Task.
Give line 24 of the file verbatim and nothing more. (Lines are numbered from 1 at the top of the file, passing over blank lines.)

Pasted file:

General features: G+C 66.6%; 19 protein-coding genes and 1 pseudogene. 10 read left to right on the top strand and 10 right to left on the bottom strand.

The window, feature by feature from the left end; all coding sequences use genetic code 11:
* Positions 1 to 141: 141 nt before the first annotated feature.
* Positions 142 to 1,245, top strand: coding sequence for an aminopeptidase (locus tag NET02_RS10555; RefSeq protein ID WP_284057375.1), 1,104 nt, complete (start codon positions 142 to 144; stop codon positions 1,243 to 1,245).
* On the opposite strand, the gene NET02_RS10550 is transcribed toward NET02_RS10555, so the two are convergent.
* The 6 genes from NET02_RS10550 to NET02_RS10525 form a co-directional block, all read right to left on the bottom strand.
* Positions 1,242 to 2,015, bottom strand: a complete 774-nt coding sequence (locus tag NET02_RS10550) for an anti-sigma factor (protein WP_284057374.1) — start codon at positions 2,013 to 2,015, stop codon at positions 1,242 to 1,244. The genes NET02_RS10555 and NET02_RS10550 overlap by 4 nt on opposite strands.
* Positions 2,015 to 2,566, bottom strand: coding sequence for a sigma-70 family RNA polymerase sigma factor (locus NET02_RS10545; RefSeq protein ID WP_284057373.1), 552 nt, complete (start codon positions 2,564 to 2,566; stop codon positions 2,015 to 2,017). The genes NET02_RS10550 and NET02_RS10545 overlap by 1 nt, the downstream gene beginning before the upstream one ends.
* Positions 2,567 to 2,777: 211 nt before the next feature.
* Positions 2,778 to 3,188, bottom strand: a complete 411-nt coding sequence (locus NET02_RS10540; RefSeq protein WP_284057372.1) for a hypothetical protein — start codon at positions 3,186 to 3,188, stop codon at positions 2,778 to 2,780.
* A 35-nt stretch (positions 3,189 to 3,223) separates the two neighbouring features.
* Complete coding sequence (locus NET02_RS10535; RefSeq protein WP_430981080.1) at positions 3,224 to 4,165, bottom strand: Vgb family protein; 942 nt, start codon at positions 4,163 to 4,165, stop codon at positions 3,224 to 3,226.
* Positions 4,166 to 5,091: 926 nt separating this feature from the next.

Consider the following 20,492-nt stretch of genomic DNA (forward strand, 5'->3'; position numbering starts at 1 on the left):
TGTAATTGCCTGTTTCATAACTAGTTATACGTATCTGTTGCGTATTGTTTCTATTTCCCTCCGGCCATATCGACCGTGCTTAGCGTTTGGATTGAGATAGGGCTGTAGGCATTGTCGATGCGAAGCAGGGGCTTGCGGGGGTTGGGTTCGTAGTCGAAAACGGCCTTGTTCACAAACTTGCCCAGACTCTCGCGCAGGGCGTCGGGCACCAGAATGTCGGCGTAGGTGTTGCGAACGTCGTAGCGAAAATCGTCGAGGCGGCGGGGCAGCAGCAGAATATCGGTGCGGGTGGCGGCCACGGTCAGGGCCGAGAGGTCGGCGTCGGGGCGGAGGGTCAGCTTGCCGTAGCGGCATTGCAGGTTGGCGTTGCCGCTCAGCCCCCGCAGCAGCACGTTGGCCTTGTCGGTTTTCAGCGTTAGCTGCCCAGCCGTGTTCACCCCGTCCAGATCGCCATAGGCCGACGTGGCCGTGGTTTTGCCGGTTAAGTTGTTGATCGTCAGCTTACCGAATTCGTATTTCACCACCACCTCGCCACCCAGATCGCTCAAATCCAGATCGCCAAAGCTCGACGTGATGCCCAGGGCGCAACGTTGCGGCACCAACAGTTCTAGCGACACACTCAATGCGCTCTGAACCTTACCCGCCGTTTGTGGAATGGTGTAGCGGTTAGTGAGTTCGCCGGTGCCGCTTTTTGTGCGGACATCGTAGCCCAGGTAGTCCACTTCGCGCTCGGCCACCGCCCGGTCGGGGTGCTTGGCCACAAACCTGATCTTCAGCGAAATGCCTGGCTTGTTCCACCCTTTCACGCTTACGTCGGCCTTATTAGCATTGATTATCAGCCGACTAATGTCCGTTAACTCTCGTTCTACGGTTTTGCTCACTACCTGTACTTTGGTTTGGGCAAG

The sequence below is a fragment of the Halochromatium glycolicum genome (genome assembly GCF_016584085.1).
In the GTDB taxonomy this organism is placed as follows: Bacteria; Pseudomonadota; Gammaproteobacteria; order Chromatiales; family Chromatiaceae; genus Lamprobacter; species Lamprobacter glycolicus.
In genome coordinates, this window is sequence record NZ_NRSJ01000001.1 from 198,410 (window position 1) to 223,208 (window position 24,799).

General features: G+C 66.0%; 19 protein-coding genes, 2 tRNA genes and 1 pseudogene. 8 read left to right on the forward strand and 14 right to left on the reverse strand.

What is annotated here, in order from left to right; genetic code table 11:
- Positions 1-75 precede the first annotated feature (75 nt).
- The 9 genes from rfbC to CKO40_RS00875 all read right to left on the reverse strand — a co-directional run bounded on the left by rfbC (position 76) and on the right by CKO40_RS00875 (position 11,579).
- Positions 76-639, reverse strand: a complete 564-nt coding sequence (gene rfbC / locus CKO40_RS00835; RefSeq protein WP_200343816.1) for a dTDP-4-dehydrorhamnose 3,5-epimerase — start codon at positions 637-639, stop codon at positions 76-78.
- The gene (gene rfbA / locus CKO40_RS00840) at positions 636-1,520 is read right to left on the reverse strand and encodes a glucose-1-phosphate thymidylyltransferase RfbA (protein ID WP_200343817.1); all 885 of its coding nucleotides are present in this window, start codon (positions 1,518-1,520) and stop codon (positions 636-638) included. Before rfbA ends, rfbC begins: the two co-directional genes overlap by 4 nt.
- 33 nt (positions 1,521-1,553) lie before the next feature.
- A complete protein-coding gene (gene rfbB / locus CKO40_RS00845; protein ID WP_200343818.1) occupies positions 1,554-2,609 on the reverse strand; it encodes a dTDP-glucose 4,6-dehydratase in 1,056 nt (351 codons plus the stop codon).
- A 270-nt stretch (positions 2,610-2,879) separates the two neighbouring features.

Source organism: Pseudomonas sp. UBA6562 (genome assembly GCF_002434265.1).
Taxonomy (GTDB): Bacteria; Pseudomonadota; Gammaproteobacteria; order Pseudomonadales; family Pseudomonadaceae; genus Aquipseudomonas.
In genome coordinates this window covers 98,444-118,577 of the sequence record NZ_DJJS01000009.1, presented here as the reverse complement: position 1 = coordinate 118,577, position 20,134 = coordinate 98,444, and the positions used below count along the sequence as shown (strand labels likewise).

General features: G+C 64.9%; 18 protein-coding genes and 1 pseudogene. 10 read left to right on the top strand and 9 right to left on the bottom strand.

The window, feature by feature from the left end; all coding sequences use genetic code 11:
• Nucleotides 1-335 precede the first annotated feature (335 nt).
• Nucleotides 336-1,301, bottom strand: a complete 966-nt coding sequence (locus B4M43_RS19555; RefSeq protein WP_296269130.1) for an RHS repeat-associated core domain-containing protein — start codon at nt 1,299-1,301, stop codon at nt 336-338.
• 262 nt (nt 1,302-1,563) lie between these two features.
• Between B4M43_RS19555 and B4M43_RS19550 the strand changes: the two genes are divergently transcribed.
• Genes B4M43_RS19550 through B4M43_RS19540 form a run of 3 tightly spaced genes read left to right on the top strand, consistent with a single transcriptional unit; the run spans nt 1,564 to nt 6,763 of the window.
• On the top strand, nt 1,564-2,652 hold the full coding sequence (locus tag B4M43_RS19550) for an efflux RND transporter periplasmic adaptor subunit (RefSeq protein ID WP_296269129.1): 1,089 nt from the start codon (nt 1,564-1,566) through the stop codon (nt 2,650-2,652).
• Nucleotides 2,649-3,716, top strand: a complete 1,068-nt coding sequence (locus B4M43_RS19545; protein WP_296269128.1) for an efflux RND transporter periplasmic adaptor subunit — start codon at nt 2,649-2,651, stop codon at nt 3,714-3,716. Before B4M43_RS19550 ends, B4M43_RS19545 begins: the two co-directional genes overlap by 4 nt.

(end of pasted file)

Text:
- The gene (gene rfbA / locus CKO40_RS00840) at positions 636-1,520 is read right to left on the reverse strand and encodes a glucose-1-phosphate thymidylyltransferase RfbA (protein ID WP_200343817.1); all 885 of its coding nucleotides are present in this window, start codon (positions 1,518-1,520) and stop codon (positions 636-638) included. Before rfbA ends, rfbC begins: the two co-directional genes overlap by 4 nt.